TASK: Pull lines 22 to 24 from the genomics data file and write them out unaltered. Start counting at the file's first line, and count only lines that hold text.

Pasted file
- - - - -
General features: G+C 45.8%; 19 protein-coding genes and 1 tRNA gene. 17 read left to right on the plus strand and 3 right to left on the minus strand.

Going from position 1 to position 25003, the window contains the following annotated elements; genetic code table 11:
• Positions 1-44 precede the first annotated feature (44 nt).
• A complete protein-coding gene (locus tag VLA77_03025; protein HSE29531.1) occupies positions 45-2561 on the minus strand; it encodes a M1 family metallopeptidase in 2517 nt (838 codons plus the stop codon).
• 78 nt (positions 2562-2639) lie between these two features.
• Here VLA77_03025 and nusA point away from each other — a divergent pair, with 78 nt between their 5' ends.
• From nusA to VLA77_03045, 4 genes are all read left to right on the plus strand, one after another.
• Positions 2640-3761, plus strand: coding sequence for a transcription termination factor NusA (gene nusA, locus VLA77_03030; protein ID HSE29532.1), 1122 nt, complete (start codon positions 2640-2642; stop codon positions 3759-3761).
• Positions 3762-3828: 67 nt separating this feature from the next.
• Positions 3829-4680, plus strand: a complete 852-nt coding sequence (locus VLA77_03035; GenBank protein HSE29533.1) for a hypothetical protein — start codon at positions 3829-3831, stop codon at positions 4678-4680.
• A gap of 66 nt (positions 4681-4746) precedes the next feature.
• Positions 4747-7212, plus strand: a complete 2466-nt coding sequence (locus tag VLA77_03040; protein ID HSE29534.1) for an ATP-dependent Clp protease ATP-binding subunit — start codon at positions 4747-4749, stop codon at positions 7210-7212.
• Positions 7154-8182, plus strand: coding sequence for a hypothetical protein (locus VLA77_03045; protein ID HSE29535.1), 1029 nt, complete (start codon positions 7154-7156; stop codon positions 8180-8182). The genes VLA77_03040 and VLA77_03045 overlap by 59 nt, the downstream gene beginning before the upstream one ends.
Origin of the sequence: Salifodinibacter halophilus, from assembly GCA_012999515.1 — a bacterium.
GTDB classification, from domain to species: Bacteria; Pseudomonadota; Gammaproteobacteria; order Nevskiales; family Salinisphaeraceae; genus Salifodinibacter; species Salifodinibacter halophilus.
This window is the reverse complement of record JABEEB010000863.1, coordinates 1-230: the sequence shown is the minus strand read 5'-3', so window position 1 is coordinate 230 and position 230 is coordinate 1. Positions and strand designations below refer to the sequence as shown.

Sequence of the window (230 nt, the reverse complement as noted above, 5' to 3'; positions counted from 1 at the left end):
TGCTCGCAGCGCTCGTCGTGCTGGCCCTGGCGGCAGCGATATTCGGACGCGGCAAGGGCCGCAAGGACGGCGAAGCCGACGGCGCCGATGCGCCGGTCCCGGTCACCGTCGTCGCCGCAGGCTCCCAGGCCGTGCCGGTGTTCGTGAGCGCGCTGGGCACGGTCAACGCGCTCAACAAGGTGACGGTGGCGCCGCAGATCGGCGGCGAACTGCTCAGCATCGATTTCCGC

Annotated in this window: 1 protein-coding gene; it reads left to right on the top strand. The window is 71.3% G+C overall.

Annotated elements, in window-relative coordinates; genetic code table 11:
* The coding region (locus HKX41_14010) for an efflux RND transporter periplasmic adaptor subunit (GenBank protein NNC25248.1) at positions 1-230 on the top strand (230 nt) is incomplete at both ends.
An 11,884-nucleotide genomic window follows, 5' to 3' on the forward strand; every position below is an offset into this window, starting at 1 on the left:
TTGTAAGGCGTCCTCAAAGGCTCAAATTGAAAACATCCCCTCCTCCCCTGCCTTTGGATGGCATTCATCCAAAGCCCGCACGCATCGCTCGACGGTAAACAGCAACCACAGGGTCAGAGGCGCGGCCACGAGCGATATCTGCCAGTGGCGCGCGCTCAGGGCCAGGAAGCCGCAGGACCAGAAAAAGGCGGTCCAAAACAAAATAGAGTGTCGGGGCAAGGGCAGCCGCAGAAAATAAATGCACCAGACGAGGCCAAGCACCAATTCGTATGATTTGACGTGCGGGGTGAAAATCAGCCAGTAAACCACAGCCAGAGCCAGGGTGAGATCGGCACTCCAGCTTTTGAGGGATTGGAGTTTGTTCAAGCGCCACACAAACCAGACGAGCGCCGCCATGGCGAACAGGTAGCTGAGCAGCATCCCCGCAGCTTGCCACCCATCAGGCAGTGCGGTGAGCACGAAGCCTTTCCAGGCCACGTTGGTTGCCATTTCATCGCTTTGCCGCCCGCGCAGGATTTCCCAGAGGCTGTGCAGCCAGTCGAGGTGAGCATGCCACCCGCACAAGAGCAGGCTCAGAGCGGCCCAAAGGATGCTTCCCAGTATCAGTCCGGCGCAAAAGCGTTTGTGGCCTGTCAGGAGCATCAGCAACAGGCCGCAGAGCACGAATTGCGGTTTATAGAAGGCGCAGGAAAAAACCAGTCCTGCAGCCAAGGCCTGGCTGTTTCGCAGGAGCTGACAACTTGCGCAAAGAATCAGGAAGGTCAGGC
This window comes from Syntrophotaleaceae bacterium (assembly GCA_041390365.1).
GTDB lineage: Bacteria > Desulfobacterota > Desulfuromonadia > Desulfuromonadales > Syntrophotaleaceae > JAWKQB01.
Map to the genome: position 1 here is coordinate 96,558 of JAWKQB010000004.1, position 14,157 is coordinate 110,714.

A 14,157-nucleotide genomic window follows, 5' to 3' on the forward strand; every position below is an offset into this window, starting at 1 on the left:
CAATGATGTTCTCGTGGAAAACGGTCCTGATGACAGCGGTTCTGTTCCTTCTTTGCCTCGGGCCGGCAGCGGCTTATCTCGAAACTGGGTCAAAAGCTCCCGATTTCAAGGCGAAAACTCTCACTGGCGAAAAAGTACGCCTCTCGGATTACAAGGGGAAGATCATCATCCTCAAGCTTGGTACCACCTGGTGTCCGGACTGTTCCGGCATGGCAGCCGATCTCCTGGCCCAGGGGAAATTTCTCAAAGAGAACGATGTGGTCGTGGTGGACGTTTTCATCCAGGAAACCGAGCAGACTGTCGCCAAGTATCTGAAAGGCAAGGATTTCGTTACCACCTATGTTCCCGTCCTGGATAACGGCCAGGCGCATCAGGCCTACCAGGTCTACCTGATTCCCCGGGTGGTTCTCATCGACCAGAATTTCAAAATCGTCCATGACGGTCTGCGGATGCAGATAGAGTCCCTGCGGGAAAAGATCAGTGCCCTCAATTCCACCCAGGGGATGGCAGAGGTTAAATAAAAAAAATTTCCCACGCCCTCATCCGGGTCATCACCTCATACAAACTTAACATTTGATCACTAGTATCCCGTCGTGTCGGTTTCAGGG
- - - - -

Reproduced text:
An 11,884-nucleotide genomic window follows, 5' to 3' on the forward strand; every position below is an offset into this window, starting at 1 on the left:
TTGTAAGGCGTCCTCAAAGGCTCAAATTGAAAACATCCCCTCCTCCCCTGCCTTTGGATGGCATTCATCCAAAGCCCGCACGCATCGCTCGACGGTAAACAGCAACCACAGGGTCAGAGGCGCGGCCACGAGCGATATCTGCCAGTGGCGCGCGCTCAGGGCCAGGAAGCCGCAGGACCAGAAAAAGGCGGTCCAAAACAAAATAGAGTGTCGGGGCAAGGGCAGCCGCAGAAAATAAATGCACCAGACGAGGCCAAGCACCAATTCGTATGATTTGACGTGCGGGGTGAAAATCAGCCAGTAAACCACAGCCAGAGCCAGGGTGAGATCGGCACTCCAGCTTTTGAGGGATTGGAGTTTGTTCAAGCGCCACACAAACCAGACGAGCGCCGCCATGGCGAACAGGTAGCTGAGCAGCATCCCCGCAGCTTGCCACCCATCAGGCAGTGCGGTGAGCACGAAGCCTTTCCAGGCCACGTTGGTTGCCATTTCATCGCTTTGCCGCCCGCGCAGGATTTCCCAGAGGCTGTGCAGCCAGTCGAGGTGAGCATGCCACCCGCACAAGAGCAGGCTCAGAGCGGCCCAAAGGATGCTTCCCAGTATCAGTCCGGCGCAAAAGCGTTTGTGGCCTGTCAGGAGCATCAGCAACAGGCCGCAGAGCACGAATTGCGGTTTATAGAAGGCGCAGGAAAAAACCAGTCCTGCAGCCAAGGCCTGGCTGTTTCGCAGGAGCTGACAACTTGCGCAAAGAATCAGGAAGGTCAGGC
This window comes from Syntrophotaleaceae bacterium (assembly GCA_041390365.1).